“Not a problem,” Sarah tried to soothe her, “I know the feeling.” Without another word, she turned the hot water tap to ‘on’, and began to arrange the dishes in the sink for washing. Within ten minutes the sink was empty, and the clean dishes were once again in the cupboard. Doreen sat, reclining on the couch with a cup of hot tea in her hand.
“I still don’t understand all of this,” Doreen began, not quite knowing how to broach the subject. “I feel like such a failure – like I’ve given George the ultimate let-down. He was so excited when I told him that we were going to be parents.” For the next few minutes the feelings that she had been so successfully hiding began to tumble from her mouth without any prompting from Sarah.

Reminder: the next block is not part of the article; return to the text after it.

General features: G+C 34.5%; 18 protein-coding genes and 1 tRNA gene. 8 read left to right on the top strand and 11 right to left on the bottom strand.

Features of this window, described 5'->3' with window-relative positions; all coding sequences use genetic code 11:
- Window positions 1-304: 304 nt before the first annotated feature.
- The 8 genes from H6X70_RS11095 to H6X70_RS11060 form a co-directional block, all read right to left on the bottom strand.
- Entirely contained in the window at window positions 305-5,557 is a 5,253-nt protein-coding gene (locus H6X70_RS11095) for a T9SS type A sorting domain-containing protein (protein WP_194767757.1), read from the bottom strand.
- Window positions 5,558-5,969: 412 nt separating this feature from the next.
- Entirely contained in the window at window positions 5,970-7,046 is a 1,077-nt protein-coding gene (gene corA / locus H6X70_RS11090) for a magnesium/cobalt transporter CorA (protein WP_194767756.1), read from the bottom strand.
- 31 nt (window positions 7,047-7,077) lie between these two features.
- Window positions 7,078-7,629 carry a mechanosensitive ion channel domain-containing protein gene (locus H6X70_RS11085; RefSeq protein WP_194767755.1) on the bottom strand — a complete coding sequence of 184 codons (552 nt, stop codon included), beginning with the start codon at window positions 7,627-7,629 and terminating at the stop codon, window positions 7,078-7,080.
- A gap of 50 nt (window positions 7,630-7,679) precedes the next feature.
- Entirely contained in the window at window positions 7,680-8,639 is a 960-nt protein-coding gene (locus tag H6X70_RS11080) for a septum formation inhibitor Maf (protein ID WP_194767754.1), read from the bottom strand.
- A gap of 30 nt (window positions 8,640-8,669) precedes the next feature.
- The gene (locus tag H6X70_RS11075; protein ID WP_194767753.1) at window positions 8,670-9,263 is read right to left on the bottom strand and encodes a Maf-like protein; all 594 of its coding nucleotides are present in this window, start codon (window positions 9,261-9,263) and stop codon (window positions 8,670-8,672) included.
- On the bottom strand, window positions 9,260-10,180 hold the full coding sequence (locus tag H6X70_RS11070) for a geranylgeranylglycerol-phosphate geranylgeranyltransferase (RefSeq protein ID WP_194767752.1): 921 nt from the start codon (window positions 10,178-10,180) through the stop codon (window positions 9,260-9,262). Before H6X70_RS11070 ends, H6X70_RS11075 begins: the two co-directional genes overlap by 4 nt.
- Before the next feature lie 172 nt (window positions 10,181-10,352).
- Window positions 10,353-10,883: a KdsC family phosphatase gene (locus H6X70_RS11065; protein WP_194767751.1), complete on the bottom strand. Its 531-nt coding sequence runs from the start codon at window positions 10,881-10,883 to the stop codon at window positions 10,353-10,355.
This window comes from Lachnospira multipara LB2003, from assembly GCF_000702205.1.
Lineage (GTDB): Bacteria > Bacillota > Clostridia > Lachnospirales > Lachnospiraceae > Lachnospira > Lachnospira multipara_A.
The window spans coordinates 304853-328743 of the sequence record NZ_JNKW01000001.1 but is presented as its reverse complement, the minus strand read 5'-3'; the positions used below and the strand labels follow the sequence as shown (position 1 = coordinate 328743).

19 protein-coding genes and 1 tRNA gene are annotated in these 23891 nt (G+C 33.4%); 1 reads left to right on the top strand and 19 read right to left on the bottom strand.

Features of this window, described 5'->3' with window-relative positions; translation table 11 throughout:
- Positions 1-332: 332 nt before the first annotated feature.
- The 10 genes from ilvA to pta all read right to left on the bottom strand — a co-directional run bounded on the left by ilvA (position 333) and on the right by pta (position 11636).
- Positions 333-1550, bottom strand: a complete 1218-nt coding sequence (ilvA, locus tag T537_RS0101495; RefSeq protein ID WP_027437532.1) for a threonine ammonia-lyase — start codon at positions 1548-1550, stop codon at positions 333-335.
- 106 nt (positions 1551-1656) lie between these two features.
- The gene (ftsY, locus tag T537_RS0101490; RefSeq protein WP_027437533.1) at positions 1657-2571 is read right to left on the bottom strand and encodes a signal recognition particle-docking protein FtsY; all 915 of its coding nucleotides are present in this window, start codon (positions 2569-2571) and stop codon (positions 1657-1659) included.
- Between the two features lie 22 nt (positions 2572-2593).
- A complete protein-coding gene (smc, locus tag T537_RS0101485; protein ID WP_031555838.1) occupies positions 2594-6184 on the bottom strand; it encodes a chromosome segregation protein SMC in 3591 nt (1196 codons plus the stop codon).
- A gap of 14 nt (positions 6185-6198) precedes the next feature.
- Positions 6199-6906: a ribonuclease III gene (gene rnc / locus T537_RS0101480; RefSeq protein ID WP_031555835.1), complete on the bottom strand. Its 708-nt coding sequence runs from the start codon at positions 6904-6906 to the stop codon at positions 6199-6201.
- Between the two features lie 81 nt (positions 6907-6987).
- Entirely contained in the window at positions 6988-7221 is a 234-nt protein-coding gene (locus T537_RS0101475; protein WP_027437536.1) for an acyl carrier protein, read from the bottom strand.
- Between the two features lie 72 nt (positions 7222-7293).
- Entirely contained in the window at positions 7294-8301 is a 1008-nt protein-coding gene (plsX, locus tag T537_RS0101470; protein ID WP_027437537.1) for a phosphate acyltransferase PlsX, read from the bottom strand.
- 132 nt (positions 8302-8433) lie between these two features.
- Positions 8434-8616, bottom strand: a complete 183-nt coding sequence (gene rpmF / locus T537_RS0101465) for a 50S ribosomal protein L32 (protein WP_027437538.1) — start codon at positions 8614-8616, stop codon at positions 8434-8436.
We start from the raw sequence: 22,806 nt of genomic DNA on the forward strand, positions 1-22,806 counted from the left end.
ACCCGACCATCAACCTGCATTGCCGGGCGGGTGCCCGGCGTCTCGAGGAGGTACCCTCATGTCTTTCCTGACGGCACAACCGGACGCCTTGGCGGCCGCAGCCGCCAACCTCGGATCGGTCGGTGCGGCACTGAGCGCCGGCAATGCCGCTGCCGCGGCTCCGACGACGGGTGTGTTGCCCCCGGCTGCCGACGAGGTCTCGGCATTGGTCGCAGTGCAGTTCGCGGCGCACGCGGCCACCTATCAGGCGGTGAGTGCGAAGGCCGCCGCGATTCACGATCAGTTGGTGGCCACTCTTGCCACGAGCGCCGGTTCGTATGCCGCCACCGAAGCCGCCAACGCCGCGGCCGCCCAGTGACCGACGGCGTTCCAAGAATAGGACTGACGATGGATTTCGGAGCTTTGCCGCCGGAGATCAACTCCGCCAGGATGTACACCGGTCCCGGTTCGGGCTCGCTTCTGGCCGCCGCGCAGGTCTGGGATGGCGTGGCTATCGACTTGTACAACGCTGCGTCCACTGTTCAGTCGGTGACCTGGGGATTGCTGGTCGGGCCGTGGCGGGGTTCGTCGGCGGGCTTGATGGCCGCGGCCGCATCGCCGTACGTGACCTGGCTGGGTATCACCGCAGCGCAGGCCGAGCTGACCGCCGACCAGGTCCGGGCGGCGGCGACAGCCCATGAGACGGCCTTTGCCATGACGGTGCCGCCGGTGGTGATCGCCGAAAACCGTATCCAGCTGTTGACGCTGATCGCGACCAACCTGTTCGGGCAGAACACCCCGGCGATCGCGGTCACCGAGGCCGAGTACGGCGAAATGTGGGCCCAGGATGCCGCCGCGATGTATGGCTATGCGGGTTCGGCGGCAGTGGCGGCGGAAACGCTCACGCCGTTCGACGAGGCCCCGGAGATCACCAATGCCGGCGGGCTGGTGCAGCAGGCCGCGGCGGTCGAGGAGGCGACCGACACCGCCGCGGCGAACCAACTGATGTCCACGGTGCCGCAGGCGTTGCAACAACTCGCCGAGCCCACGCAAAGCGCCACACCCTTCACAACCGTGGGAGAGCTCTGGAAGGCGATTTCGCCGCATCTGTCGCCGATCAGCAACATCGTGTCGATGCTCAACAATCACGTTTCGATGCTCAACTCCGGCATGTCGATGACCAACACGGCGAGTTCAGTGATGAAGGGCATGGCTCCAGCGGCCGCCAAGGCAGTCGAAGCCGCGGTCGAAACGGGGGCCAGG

“Oh Lord, give me the words…” Sarah prayed silently. Then she began to share her own story with Doreen. She explained her feelings, her fears, and Danny’s reaction as Doreen listened with rapt attention. Every point she made, Doreen could identify with, until she came to the part about how the church family had given her so much support.
“That’s what I need right now,” Doreen admitted, “I feel like I’m carrying this all by myself. I know that George is disappointed – I don’t know if it’s more the situation or me that he’s upset with.” Sarah’s eyes brimmed with tears as she recalled struggling with the same questions. Over the next few days, Danny and Sarah took every opportunity to maintain contact with George and Doreen. Whether it was a friendly “Hi neighbor!” over the fence, or a simple telephone call to say “how are you doing today?”, slowly the walls began to crumble.